2   Maj. K/Mariam   A.A W.20, Q.51   30/03/93   9mon.05 days  
3   Maj. Bisrat Filfilu   A.A W.20, Q.28   31/03/93   9mon 04 days  
4   Ato Waquma Seboqa   A.A W.5   06/05/93   7mon 28 days  
5   Ato Lema Hailu   A.A W.8   07/05/93   7mon 27 days  
6   Ato Feyisa Berecha   A.A W.5   26/05/93   7mon 08 days  
7     Ato Ghirma Mekonnin Gojjam-Merto Lemariam   16/06/93   6mon 17 days
 
8   S/Lt. Ghirma Asfaw   A.A. W.4   16/09/93   3 mon 20 days  
9   Ato Ghetinet Asnaqe   A.A W.16   18/09/93   3 mon 18 days  
10   Ashenafi Menghistu   A.A W.14   19/09/93   3 mon 17 days  
11   Birhanu Guddeta   A.A W.23 Q.15   9/09/93   3 mon 17 days  
12   Cor. Inanu Koru   A.A W.24 Q.16   01/10/93   3 mon 5 days  
13   Priest Abebe Ghirma   A.A W.24 Q.16   1/10/93   3 mon 5 days  

7. Illegal Detention

Contrary to Article 9 of the Universal Declaration of Human Rights persons are being detained for a long time without due process. In its Third Report the Ethiopian Human Rights Council had indicated 2147 such prisoners, in its Fourth Report 433 such prisoners, and in its Fifth Report 494 in different prisons in various parts of the country. The present list does not include those in previous reports.

Name of Prison - No. of Prisoners
Bahir Dar Prison - 1
A.A. W.21 Police Station - 1
A.A. Prison - 6
A.A. W.22 Police Station - 6
Asella Police H.Q. - 77
Cheha Wereda - 22
Qallitti Prison - 20
Nazret Prison - 1
Ghimbi Prison - 1
Bodditti Police Station - 45
A.A. W.23 Police Station - 2
Areka Police Station - 53
Sendaffa Prison - 1
Jimma Prison - 26
Wenago Police Station - 1
Indibir Police Station - 2
Gobba Prison - 156
Ambo Police Station - 1
Weliso Prison - 26
Meqele Prison - 3
Bonga Prison - 75
Beddelle Prison - 3
Fiche Prison - 57
Shewa Robit Prison - 5
Ziway Prison - 4
A.A. W.15 Police Station - 11
Central Prison - 23
Nazret Police Station - 7
A.A. W.14 Police Station - 26
Jinqa Prison - 6
A.A. W.4 Police Station - 3
Jinqa Police Station - 18
Mastenagheja - 1
Aykel Prison (Gonder) - 2
Yirga Alem Police Station - 14
Weliso Police Station - 4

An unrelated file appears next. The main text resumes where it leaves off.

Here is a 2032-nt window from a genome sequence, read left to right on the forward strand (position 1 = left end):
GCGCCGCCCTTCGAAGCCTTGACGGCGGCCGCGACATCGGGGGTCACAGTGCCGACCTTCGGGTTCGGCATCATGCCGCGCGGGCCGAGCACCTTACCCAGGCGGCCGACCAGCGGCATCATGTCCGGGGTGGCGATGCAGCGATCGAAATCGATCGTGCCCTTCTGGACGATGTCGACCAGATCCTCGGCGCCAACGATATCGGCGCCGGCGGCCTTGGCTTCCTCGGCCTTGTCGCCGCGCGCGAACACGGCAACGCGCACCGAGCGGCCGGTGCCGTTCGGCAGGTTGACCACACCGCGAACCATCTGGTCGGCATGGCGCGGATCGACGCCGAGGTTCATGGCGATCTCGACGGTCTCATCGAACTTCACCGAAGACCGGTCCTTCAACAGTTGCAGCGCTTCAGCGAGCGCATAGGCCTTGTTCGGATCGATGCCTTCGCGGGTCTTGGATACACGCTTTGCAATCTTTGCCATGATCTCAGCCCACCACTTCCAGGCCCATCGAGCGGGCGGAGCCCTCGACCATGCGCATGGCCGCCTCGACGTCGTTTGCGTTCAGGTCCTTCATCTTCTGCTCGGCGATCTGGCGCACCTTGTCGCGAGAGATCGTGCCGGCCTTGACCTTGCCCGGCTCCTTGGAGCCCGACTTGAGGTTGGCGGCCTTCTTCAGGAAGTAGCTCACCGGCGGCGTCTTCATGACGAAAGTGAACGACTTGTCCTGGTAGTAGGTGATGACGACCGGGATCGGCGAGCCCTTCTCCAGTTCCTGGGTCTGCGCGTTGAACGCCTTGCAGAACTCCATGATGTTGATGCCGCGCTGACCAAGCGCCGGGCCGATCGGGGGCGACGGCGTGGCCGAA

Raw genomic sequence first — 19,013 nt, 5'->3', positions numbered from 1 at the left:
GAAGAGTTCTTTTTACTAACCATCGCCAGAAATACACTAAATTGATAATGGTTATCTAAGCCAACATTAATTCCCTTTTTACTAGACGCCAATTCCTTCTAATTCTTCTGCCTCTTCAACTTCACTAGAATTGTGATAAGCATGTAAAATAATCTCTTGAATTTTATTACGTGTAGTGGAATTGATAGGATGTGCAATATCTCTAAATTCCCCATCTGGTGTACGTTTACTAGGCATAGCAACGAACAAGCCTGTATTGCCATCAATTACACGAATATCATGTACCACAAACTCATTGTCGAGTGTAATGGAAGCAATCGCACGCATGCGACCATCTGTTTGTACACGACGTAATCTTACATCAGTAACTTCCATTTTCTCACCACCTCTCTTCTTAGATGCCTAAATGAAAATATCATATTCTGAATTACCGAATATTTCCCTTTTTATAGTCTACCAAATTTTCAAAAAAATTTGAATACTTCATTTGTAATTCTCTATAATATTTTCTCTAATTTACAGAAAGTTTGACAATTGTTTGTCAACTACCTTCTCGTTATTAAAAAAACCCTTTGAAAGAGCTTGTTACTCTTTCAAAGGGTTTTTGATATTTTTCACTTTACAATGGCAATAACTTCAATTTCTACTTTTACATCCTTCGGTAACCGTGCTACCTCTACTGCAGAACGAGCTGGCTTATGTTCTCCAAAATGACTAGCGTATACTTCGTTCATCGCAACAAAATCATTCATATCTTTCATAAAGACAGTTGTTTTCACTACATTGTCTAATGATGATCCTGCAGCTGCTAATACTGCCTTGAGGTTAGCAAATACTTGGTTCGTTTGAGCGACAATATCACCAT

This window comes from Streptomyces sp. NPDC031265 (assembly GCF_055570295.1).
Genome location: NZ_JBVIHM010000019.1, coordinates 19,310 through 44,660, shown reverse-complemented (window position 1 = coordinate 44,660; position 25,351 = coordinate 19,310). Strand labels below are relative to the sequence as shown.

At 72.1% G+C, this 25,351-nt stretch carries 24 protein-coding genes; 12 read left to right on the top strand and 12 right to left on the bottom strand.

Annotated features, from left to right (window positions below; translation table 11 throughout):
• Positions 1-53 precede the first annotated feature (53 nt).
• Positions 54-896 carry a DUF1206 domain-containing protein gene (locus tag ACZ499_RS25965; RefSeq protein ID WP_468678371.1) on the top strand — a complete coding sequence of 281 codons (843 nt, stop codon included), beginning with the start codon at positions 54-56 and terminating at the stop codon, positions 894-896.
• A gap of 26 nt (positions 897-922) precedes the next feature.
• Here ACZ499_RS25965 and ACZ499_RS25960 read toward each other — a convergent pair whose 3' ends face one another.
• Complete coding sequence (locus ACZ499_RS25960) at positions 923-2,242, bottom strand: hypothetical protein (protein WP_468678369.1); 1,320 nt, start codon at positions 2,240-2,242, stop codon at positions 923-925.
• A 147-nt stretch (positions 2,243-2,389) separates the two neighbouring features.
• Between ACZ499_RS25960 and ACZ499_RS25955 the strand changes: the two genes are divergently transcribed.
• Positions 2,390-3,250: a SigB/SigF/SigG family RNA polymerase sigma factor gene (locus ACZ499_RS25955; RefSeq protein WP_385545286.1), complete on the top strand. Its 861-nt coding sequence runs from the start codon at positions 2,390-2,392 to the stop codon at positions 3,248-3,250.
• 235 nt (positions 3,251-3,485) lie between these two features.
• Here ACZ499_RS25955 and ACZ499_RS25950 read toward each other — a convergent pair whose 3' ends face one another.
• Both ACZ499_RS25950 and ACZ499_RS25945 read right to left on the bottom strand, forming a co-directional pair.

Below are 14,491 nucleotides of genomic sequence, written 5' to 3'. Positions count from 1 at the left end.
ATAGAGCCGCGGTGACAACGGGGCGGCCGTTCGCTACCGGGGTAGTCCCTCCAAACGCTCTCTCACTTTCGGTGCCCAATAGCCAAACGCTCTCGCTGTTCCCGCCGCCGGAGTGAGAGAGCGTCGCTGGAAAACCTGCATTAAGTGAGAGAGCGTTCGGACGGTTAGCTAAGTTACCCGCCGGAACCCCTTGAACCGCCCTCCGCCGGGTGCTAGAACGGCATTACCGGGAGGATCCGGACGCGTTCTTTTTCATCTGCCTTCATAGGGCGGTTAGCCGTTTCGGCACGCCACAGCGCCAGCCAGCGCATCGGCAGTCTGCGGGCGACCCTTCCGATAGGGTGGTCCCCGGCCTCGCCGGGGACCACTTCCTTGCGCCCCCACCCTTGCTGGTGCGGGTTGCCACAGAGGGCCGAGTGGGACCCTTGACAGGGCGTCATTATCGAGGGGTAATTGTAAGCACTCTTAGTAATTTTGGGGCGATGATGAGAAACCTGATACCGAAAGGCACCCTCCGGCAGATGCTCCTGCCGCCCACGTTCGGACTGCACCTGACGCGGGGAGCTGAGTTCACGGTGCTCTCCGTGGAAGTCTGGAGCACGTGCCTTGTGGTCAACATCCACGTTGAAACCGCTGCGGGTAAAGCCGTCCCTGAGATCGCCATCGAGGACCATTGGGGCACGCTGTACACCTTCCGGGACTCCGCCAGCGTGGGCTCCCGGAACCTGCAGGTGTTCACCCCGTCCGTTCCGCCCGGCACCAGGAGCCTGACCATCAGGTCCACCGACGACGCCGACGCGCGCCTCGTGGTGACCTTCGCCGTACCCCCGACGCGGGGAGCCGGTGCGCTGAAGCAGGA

Aseko Police Station (Arsi) -40
Asella 2nd Police Station - 5
Wolayita Soddo Police Station -86
Neqemte Police H.Q. - 4
Awasa Police Station - 1
Dese 2nd Police Station - 9
Jimma Police H.Q. - 4
Tenta Wereda - 4
Limo Police Station - 3
Gobba Police Station - 5
Dese Prison - 632
Ghinnir Police Station - 1
Ambalaghe Police Station (Adisheho) -15
Gasera Police Station - 2
D/Marqos Prison - 1
Robe Police Station - 1
A.A. W.13 Police Station - 20
Hurso Military Camp - 15
Holeta Prison - 2
Awasa Prison - 146
D/Marqos Police Station - 1
Meqele- Qebele 09 - 2
Chelo-Guna W. Police Station - 23
Mehoni Police Station - 21
A.A W. 9 Police Station - 1
Edaga Hamus Police Station - 9
A.A Criminal investigation - 2
Jato PA.Becho (W/Shewa) - 50
Allamata Prison - 202
Navy H.Q. - 3
Maichaw Prison - 10
Gonder Prison - 3
Kwiha W. P. Station - 2
A.A. W.3 Police Station - 6
Grand Total - 2041

8. Defiance Of Court Order

Where there is the rule of law it is the duty of every one to obey the order of the courts immediately and without delay. Contrary to this principle the following persons still languish in different prisons in spite of court orders to release them. In many cases when court orders are given for their release, the prisoners are taken to another prison instead of being freed. The following persons remain in detention three to seven months after court orders for their release. There is no better evidence than this for the fact that the rule of law and due process are not respected by the authorities. The institution of a procedure which will allow the authorities to keep prisoners in detention for unlimited time under the legal cover that charges are in the process of being formulated against them, and the institution of a law which abrogates the law requiring definite limit of time for detention without charge are frequently violating provisions of the Universal Declaration of Human Rights which the Charter accepts "without any conditions." This proclivity to bend due process to suit particular circumstances is extremely harmful. In particular, this procedure has almost totally disabled the writ of habeas corpus. It is becoming clear now that no person may expect quick settlement on any legal problem. There is hardly greater violation of human rights than the denial of efficient and effective due process.

Name of Prisoner Court which gave the Order File No. Date of Order Responsible Authority
Cap.Ghetachew Ferrede   Central H.Court 12/85   11/06/93   SPO
Lt. Birhanu Tesemma   >> 1267/85   14/06/93   SPO
Dr. Asmamaw Qelemu   >> 1255/85   16/06/93   SPO
Cap. Ghetu Teferra   >> 1219/85   18/06/93   SPO
Ato Niguse Merid   >> 1258/85   18/06/93   SPO
Cap.Fasika Senay   >> 1264/85   18/06/93   SPO
Ato Belew Teshal   >> 1276/85   01/07/93   SPO

9. Harassment of Political Parties